June 08, 2018

Under-30s turn away from union membership

Under-30s turn away from union membership

The number of people aged 30 and under who are members of a trade union has fallen significantly from 20.1% in 2001 to 15.7% in 2017.

Declining union power would not be an overwhelming cause for concern if not for rising wage in inequality and loss of worker voice,” writes John T. Addison in his IZA World of Labour article.

The decline in union membership comes despite the pay gap between younger and older workers rising more than half in the past 20 years. A new report from the TUC revelaved that over-30s are now paid 21.9% more than under-30s, compared with 14.5% in 1998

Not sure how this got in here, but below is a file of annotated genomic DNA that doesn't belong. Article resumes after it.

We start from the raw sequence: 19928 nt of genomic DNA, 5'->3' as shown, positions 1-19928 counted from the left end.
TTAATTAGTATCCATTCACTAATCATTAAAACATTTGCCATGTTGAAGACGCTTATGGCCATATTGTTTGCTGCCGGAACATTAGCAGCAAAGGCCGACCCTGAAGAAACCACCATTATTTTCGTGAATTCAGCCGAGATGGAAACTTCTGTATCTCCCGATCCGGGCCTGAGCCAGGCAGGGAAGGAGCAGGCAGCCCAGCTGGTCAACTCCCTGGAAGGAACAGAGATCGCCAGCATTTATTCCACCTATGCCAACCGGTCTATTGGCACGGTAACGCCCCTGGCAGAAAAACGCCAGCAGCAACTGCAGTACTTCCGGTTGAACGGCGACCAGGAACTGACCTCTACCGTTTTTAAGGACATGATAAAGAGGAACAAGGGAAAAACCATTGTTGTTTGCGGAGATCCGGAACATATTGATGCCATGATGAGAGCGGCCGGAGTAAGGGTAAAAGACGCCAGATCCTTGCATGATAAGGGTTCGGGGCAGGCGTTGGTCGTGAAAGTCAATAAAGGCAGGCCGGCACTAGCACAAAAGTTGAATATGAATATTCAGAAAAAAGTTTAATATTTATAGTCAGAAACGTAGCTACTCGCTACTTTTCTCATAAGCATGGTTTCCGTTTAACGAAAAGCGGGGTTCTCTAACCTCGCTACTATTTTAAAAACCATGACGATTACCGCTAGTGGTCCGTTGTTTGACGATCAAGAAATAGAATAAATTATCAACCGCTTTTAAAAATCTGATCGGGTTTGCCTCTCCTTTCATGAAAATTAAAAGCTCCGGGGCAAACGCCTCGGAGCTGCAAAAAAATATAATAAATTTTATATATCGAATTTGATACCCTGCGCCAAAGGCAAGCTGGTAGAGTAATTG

Younger workers are also much more concerned about “insecure work” and their financial position.

“Despite declining bargaining power, unions continue to generate a wage premium,” writes Alex Bryson.
“Without unions bargaining successfully to raise worker wages, income inequality would almost certainly be higher than it is.”

Frances O’Grady, the general secretary of the TUC, admitted that the union movement had “a problem” in reaching young people.

Mrs O’Grady said many young people felt they were in insecure employment in sectors such as health care or retail sales, but were not turning to the unions for support.

Many employers also made it difficult for people to become a member of a union, she said.

She also admitted that unions had to “earn the right” to represent people at work and needed to do more on diversity.

“I want us to look like modern Britain, a little less of the male, pale and stale and a bit more of the diversity of Britain,’ Miss O’Grady said.

Read further articles on trade unions, collective bargaining, and the labor market.

Get in touch with our experts Alex Bryon and John T. Addison for specific queries.